Please post a close up photo of the neck crimp.


#12

I believe that style headstamp was used by WRA on some contract ammunition made after WWII. Whether or not the cartridge is a contract item I have no way of knowing. My 7.7x63Rmm SWAG was simply to get things rolling because no one was responding.

Ray


#13

Dr Schmitt,

Close ups of Neck and crimp and the rim.


#14

[quote=“DennisK”]
By the way, I have a strange fired .30-'06 case which appears (by magnet attraction) to have a lacquered steel body with a separate steel rimless base somehow attached to it. HS is 30-06 SPRG plus an unclear small character which could be a B, a 6, or a 9. Probably not too odd, as I found a number of these at a range several years ago and just picked up one out of curiosity. Anyone know about this and why the 2-piece construction?[/quote]

can you please post a detailed picture of the headstamp and lower part of the case

thx
Rene


#15

The one I have has a headstamp of WRA 42. I have it listed as an unfinished case. Bill


#16

I had one of these in the past but don’t recall how it was IDed. I will look into it further.


#17

Received the following from the Woodin Lab after sending Bill the photos.

[quote]This is usually an unfinished case which has gone through the loading process, either accidentally or deliberately as a joke. The ones I’ve seen are Winchester, whose manufacturing process includes a stage in which the case has a rim. For example, we have WRA 42, WRA 54, WRA 30-06, SUPERSPEED 30G.1906.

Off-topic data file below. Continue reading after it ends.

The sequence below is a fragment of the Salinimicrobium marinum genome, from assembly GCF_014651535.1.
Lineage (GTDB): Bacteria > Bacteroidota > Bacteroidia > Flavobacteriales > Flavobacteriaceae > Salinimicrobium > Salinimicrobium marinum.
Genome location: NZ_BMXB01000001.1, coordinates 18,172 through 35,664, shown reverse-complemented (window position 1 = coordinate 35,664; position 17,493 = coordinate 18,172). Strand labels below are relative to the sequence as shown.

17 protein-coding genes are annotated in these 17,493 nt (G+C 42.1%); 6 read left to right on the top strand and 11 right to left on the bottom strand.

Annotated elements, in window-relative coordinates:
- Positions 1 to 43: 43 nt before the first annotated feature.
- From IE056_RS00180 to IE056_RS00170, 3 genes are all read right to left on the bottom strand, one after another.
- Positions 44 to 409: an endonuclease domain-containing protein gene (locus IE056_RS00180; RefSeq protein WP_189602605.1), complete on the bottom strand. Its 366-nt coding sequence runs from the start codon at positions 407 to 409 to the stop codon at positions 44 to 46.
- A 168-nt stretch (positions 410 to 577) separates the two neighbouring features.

I am sending a copy of this to Frank, as he has a better knowledge of the manufacturing process, and is really the one to answer this.
Bill

[/quote]

Falcon suggested this in his early posting on this thread.

I have seen a number of cartridges where an unfinished case continued through the loading process. The round in this thread is interesting because the “rim” appeared to have been trimmed square, and not rounded as would be expected from the heading process. Perhaps Winchester was using some sort of two stage trimming process.

Cheers,
Lew


#18

[quote]can you please post a detailed picture of the headstamp and lower part of the case

thx
Rene[/quote]
From Rene’s earlier question about my odd .30-'06 2-piece (seemingly) steel case. As I earlier said, I found a couple of dozen of these empties at a range a few years ago and just picked up one out of curiosity as I had not seen a case like this before. It appears the body of the case has been necked down to fit into the base, and that’s also how it looks through a 10X magnifier. The single symbol at the top of the HS looks like a B but it could be something else, maybe a 6, 9, or 8. I know absolutely nothing else. Maybe Russian or Chinese?


#19

I have seen those cases somewhere on the internet before. I believe they are made by the Russian company Barnaul Ammunition.


#20

Flectarn, your cartridge have what it looks exactly like a Winchester case before head turning:

These are 7.62 x 51 mm NATO draw steps from Frost’s “Ammunition Making”: